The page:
I saw the documentary “Motherload” in September and meant to write a review. I wish I had done it fresh, but I keep thinking about it, so better late than never.
Motherload connected with me on an emotional level. I teared up as it captured on film and described feelings and moments I’ve had biking with my kids that I’ve never heard anyone articulate. People know I’m the crazy guy on the bike with his kids; this film told my story, our story. In this post I’ll remark on a few parts that stuck with me. Here’s the trailer:
The film was back on my mind today for a scene in which someone rides their bike around Vermont (?) in the snow, paying house calls to help people. I think the bike was a Yuba Mundo with a BionX e-assist motor? I know I elbowed my friend Erich and whispered “listen, you can hear the studded tires crackling.”
(An aside: the magic of cargo bikes is the people and bike tech is only a means to an end. That said, I love the ever-evolving variety of cargo bikes and that was one more treat in the movie: not just the history of bike models, notably featuring the Xtracycle, but how many different makes and models I could spot throughout the movie).
The winter rider talks about the experience of being out in the elements, how it connects him to nature and to his neighbors. A car deadens sound, inhibits communication with other humans, nullifies weather, and generally makes us antisocial. A huge part of the climate crisis is our disconnection from nature as a species. We’re a part of the world, not its owners. Motherload notes that we spend so much of our time in climate-controlled spaces: homes, offices, businesses, schools, cars. We lose our connection to the planet. On a bike, you engage with the weather: the cold, the heat, the sun, the trees, the hills, the ground. Seeing a hawk in a tree can stop you in your tracks.
Today I biked my kids to school, it was 12 degrees F with -2 F windchill. They bundled up right and neither said a thing about the cold. The morning was clear and crisp and I enjoyed a sunrise over Ann Arbor as I rode back into downtown. Being out in the cold grounded me spiritually, making me grateful for this world and my place in it. I would have missed that in a car.
The segment on harassment from (men in) cars was powerful. I don’t experience that, in part because Ann Arbor drivers are pretty decent but also because I’m a man. I know female cyclists face catcalls and harassment in a way I don’t and that it’s an additional weight on their mind as they dress and ride. The segment made it clear that women of color are particularly prone to harassment (a mom records a man screaming “n****r” at her while she bikes with her child).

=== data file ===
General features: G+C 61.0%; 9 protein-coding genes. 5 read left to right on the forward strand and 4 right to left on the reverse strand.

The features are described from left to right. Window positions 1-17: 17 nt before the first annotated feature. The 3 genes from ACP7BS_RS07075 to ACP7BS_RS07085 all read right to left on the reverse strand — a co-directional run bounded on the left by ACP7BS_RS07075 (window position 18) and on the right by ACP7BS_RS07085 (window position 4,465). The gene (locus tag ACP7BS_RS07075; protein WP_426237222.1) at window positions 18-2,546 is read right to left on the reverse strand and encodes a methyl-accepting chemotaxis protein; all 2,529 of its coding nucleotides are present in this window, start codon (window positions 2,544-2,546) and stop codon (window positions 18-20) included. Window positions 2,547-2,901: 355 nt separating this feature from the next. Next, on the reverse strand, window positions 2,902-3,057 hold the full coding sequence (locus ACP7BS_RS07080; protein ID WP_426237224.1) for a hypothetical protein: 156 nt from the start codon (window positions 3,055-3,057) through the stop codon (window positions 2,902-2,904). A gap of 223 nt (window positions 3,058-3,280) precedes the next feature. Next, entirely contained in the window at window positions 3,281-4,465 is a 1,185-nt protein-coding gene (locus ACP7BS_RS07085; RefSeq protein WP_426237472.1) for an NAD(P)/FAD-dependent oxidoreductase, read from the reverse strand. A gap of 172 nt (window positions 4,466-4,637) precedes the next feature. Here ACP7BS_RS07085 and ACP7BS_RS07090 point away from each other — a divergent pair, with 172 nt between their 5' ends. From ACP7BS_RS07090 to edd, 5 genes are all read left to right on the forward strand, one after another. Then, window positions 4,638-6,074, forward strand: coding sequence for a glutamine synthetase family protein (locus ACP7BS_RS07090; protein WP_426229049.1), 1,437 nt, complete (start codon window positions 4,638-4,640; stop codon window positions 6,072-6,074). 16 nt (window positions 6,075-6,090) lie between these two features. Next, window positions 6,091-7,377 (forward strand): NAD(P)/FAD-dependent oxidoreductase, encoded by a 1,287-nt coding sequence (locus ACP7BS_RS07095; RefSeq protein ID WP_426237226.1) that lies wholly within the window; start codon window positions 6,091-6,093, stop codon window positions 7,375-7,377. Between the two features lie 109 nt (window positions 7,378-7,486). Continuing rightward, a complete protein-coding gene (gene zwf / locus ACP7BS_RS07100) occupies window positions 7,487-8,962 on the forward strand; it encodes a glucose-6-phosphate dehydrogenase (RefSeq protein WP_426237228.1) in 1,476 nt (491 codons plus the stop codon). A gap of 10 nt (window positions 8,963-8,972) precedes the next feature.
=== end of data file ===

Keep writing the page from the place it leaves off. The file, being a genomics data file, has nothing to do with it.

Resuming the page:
This harassment was placed within the broader narrative of bikes empowering women. From the invention of the safety bicycle in the 1880s, bikes have been a tool of freedom. I know how empowering bikes are for kids, but hadn’t been aware of how they granted mobility to women (the societal condemnation spoke to how real the empowerment was). Now cargo bikes are liberating moms, bringing them happiness and health and balance and spiritual fulfillment as they break free from their minivans. The personal narrative arc woven into the documentary is the director’s (Liz Canning’s) journey into family biking. Ultimately, the cargo bike changes her life, even more dramatically than it changed mine.
What had me most tearful was the pure joy of biking with kids. The moments of kids being silly on the bike, of successfully rolling up to a destination, of just chatting with kids on a beautiful day. Liz Canning bottled that magic up for everyone to see! I dream of soaring like a bird and I think most humans do. Biking is the closest feeling to that and with a cargo bike I can glide with my kids on my back.
All in all, it was excellent. I left the theater high on hope, believing in the cargo bike revolution. We’re gonna do it, folks, one person at a time. And now we have propaganda. I hopped on my cargo bike parked outside the theater (obviously) and zoomed home, in an echo of being 16 and flooring it out of the parking lot after watching The Fast and the Furious.
Want to watch it? I bet someday you’ll be able to rent this film on streaming and you should do it. But before then, it’s playing solely at select community events around the world. Here’s a list of upcoming showings, currently with Jan & Feb dates. Tell your friends in those cities and make propaganda for a better world.